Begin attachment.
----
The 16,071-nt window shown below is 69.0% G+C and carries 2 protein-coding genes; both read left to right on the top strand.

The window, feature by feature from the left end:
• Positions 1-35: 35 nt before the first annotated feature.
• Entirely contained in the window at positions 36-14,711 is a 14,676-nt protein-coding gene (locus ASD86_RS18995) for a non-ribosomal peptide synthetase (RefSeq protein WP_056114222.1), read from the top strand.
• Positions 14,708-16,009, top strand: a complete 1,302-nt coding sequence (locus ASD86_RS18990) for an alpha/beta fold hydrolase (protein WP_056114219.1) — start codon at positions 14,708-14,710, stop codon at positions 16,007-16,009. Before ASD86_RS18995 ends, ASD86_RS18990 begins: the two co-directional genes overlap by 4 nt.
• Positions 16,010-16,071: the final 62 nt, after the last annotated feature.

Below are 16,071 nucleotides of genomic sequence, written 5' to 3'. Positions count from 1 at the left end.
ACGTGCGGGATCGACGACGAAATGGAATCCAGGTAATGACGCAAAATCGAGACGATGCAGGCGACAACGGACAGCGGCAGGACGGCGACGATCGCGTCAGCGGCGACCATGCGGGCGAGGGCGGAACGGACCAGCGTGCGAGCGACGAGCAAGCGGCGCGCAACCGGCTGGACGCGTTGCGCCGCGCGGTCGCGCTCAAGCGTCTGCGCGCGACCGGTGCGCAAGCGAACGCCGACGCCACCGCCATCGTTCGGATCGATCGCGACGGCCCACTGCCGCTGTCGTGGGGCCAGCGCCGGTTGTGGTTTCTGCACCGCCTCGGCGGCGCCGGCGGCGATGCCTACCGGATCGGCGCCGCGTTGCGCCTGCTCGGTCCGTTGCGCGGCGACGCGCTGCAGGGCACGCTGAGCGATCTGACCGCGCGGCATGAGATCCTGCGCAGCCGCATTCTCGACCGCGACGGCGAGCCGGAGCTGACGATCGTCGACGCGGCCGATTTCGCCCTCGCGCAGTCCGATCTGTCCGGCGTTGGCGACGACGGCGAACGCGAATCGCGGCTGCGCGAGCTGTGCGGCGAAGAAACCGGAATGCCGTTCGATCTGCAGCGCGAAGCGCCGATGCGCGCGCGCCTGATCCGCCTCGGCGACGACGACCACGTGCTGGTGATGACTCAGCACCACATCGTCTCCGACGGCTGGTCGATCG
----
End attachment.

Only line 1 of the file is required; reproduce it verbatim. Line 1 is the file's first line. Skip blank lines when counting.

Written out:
The 16,071-nt window shown below is 69.0% G+C and carries 2 protein-coding genes; both read left to right on the top strand.